J.2.2.1. MASTER-2005 space debris model
MASTER-2005 (referred to in 10.2.3) uses a semideterministic approach which represents the debris environment by modelling its history from the beginning of spaceflight to present [RD.88]. It considers all known source terms (launch and mission related objects, break-ups, solid rocket motor firings, release of reactor coolant during reactor core ejection by RORSAT satellites, paint flakes, ejecta and Westford needles) for the debris population and follows the orbital evolutions of the resulting particles. MASTER-2005 implements the Divine-Staubach meteoroid model [RD.108] and the seasonal meteoroid stream models from Jenniskens-McBride (see Annex C) and Cour-Palais.
The space debris population at the reference epoch (May 1st, 2005) is derived from 203 on-orbit break-ups, 16 RORSAT reactor core ejections and 1 076 solid rocket motor firings.
MASTER-2005 covers impactor sizes larger than 1μm for Earth-bound target orbits up to geostationary altitudes. An analysis application allows interrogating the spatial debris distribution to determine collision fluxes for an arbitrary target orbit passing through the control volume. Flux results can be analysed with respect to collision velocity magnitude, its direction (azimuth and elevation), the orbit location, and the 3D position where the flux was encountered.
MASTER-2005 is provided on a DVD containing the flux database together with the analysis software and runs on all Windows and Unix as well as Linux operating systems.
J.220.127.116.11 Access points
The MASTER-2005 DVD can be obtained through:
ESA Space Debris Office, ESA/ESOC
Patches can be obtained through http://www.master-2005.de/
J.18.104.22.168 Impact velocity for space debris
Impact velocities can range from 0 to about 15,5 km s-1 with an average velocity of 10 km s-1 for low inclination and of 13 km s-1 for high inclination orbits.
The mass density of space debris objects is a function of the object diameter and the space debris sources considered. Different sources release particles of different materials the density of which can vary between 0,01 – 4,7 g cm-3. Since different source terms dominate in different size regimes, the cumulative density averaged over all objects varies significantly with the limiting diameter. For example, objects larger than 1cm are mainly explosion fragments so that the average density of debris is close to that of aluminium (2,7 g cm-3). Objects larger than 1 μm are dominated by solid rocket motor dust (aluminium oxide, 3,5 g cm-3).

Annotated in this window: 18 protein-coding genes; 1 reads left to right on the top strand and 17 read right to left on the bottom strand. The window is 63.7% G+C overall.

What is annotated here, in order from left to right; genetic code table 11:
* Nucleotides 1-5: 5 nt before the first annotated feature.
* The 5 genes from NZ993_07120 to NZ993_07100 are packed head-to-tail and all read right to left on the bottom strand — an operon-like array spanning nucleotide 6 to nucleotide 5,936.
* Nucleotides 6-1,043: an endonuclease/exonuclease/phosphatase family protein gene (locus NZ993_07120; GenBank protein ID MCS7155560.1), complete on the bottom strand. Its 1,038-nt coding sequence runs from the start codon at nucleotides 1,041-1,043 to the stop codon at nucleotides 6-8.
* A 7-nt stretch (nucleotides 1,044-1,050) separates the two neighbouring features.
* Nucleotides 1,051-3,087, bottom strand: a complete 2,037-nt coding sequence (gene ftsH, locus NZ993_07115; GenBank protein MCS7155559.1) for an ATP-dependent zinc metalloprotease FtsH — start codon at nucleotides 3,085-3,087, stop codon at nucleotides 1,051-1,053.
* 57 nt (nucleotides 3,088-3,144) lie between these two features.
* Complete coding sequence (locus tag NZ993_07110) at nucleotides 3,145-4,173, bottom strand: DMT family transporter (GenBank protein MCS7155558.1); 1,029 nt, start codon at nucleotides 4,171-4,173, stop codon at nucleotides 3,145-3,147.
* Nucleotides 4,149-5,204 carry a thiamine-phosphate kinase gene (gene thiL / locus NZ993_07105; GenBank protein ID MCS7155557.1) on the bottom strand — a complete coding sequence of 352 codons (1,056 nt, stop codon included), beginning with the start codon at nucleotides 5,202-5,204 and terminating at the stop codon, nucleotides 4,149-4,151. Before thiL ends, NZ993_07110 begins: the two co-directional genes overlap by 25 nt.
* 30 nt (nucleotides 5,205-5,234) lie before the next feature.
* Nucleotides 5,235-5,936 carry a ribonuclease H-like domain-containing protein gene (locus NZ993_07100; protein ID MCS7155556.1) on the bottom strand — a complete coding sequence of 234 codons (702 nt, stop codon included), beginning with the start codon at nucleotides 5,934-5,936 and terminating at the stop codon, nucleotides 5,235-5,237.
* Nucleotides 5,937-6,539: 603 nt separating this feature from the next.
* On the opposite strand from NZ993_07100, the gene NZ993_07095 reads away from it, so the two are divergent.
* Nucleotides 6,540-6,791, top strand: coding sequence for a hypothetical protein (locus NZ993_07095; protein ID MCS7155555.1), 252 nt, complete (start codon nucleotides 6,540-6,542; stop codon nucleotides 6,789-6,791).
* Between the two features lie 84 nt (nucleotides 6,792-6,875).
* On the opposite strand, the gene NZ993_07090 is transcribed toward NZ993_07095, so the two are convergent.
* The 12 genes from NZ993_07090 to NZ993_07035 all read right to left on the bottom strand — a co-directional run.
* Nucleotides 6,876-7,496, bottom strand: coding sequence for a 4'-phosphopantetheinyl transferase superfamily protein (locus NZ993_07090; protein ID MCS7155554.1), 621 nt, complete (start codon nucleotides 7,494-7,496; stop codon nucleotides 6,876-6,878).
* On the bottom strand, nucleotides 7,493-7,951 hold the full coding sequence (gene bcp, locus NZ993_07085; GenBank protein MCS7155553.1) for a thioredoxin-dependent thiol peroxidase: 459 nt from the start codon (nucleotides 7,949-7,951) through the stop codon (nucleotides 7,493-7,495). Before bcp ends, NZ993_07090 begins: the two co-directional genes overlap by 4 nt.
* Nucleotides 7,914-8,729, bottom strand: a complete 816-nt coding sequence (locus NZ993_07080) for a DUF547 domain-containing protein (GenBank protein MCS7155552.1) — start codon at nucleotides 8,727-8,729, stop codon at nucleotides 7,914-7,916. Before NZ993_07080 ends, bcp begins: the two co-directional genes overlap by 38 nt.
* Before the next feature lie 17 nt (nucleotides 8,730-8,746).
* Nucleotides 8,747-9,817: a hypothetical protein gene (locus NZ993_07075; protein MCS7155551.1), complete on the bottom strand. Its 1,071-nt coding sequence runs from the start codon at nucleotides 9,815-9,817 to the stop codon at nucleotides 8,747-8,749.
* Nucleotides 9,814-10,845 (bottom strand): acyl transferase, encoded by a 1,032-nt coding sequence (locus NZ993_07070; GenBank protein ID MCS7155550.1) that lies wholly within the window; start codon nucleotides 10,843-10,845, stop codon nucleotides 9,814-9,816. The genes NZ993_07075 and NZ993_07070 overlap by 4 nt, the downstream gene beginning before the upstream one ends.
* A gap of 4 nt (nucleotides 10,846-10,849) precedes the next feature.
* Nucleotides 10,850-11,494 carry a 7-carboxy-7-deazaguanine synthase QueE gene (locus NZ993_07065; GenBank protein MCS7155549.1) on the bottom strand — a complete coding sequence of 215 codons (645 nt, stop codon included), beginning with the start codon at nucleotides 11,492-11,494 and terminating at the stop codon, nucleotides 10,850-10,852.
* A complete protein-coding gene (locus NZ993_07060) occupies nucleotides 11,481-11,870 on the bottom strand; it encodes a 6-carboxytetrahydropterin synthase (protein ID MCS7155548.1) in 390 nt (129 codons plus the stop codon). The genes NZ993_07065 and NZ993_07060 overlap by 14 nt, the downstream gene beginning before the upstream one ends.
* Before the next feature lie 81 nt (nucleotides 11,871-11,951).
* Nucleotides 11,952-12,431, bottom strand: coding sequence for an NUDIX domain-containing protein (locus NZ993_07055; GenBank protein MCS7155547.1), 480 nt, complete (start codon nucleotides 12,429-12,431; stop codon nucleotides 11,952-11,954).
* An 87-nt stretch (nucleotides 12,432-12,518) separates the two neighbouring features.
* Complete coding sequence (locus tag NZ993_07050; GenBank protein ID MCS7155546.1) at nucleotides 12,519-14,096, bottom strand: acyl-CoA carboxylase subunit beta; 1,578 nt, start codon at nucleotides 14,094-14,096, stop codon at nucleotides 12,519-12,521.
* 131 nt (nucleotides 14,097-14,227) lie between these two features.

J.2.2.2. Other space debris models
Several additional space debris models exist for various ranges of applicability and different purpose. Only a subset of these is publicly available and thus of interest for this standard.
For some international space programmes specific models, other than MASTER-2005, have been defined as applicable. For the International Space Station the space debris models NASA-90 [RD.21] or ORDEM-2000 [RD.107] are applicable, even for European contributions.
ORDEM 2000 was developed by the NASA Orbital Debris Program Office at JSC [RD.107]. It uses careful empirical estimates of the orbit populations derived from measurements, incorporating a large set of observational data with the US Space Command Catalog, the Haystack Radar, and the Long Duration Exposure Facility spacecraft returned surfaces being the three primary sources. By this, the model covers an object size range from 10 µm to 10 m and employs a new analytical technique utilizing a maximum likelihood estimator to convert observations into debris population probability distribution functions.
The model describes the orbital debris environment in the low Earth orbit region between 200 and 2,000 km altitude.
From about 1990 until 1996 the NASA space debris engineering model defined in [RD.21] has been most widely used for design applications. This model is given in terms of simple analytical expressions. It is relatively easy to use and widely distributed. However, it has some known shortcomings of which the assumption of spherical orbits for all debris particles is probably the most severe. The user should be aware of its shortcomings.